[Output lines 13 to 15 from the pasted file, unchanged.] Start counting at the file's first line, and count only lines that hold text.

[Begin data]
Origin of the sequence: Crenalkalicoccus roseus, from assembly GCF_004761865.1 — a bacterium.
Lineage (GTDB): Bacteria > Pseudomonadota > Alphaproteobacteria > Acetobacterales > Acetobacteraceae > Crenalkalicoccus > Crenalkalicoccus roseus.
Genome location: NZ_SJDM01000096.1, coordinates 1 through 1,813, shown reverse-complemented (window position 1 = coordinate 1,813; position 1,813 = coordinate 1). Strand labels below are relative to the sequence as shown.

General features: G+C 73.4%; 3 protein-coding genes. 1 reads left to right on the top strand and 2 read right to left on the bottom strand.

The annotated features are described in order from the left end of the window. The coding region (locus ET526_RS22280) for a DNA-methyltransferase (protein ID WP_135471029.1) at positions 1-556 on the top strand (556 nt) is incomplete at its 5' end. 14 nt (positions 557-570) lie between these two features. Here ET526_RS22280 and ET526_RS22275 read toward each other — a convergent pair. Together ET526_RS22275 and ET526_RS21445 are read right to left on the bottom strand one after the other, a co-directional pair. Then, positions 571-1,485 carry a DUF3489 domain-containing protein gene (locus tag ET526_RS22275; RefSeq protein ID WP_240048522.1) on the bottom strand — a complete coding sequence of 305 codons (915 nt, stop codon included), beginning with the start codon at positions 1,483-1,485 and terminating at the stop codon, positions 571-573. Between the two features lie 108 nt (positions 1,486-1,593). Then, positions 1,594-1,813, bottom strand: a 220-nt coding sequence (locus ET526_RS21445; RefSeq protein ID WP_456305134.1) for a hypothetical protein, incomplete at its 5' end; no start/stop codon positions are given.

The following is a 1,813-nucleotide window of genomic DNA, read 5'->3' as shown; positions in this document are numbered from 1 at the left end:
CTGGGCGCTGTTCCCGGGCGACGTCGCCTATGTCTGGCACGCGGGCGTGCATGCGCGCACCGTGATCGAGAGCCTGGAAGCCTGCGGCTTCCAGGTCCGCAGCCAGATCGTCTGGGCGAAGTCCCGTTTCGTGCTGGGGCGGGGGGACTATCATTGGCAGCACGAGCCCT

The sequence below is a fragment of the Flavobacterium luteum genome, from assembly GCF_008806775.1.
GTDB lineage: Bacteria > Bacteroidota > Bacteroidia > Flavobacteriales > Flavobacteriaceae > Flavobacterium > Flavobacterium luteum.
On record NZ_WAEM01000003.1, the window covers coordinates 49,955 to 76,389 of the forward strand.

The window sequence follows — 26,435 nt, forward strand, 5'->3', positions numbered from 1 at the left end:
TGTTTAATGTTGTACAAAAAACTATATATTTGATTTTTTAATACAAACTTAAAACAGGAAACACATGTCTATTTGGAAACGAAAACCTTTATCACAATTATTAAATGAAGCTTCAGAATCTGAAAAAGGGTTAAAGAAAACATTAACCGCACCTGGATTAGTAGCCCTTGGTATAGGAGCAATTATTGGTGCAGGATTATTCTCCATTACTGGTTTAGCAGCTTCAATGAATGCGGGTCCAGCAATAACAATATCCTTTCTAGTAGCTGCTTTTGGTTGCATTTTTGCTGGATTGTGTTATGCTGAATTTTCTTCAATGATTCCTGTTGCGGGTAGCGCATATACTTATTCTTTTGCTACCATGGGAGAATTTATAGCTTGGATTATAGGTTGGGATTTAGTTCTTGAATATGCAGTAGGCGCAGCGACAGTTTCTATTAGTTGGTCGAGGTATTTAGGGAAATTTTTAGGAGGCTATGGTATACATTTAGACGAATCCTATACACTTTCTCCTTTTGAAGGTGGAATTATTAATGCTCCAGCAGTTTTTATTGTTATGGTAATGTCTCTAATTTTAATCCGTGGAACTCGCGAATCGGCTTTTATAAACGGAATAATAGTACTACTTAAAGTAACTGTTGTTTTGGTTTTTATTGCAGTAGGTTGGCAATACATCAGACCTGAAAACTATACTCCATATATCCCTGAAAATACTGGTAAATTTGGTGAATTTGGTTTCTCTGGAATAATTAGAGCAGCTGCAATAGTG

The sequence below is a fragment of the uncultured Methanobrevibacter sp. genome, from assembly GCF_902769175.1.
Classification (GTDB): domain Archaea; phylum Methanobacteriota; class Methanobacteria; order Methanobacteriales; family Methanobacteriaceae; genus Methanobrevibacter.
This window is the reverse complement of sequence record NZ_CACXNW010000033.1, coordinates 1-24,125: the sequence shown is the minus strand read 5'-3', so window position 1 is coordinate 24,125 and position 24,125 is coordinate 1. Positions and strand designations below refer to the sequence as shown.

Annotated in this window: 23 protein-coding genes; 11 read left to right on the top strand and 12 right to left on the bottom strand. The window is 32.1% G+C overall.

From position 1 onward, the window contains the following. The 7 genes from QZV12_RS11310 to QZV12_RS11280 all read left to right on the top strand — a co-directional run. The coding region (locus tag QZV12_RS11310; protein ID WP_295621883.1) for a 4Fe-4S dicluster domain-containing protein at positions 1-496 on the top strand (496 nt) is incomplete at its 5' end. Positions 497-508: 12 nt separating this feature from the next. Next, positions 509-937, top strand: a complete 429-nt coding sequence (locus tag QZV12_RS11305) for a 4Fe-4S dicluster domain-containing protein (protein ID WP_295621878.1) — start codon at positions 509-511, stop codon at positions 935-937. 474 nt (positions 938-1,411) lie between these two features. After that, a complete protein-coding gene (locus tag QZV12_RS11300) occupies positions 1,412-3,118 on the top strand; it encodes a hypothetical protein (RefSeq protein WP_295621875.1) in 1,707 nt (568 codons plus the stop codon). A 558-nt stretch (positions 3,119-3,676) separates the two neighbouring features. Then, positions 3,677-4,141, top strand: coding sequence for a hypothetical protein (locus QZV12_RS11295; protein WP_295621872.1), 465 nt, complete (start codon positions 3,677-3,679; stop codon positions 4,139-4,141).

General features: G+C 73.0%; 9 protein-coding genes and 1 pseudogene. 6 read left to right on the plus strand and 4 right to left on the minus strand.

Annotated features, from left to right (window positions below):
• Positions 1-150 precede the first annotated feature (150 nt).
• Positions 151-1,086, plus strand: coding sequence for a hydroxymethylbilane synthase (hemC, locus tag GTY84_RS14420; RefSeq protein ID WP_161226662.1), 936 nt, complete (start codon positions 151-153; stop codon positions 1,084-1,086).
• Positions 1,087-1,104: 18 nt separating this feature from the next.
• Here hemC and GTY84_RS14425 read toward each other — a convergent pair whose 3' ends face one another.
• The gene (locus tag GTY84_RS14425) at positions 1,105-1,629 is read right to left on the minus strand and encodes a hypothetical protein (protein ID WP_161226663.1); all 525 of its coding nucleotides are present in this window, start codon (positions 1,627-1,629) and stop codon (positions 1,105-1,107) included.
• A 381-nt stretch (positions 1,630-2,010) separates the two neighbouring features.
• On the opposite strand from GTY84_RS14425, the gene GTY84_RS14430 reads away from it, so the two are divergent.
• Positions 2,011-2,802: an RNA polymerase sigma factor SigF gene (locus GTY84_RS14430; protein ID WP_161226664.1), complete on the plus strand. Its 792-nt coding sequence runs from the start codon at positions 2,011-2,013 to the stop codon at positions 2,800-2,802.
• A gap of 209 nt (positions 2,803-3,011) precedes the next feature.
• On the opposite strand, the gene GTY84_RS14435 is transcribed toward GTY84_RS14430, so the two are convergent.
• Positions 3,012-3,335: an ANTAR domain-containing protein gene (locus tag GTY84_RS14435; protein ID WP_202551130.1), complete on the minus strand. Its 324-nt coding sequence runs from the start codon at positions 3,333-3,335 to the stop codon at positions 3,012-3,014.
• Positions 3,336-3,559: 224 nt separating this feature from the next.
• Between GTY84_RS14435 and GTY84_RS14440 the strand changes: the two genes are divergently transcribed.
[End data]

The sequence below is a fragment of the uncultured Methanobrevibacter sp. genome, from assembly GCF_902769175.1.
Classification (GTDB): domain Archaea; phylum Methanobacteriota; class Methanobacteria; order Methanobacteriales; family Methanobacteriaceae; genus Methanobrevibacter.
This window is the reverse complement of sequence record NZ_CACXNW010000033.1, coordinates 1-24,125: the sequence shown is the minus strand read 5'-3', so window position 1 is coordinate 24,125 and position 24,125 is coordinate 1. Positions and strand designations below refer to the sequence as shown.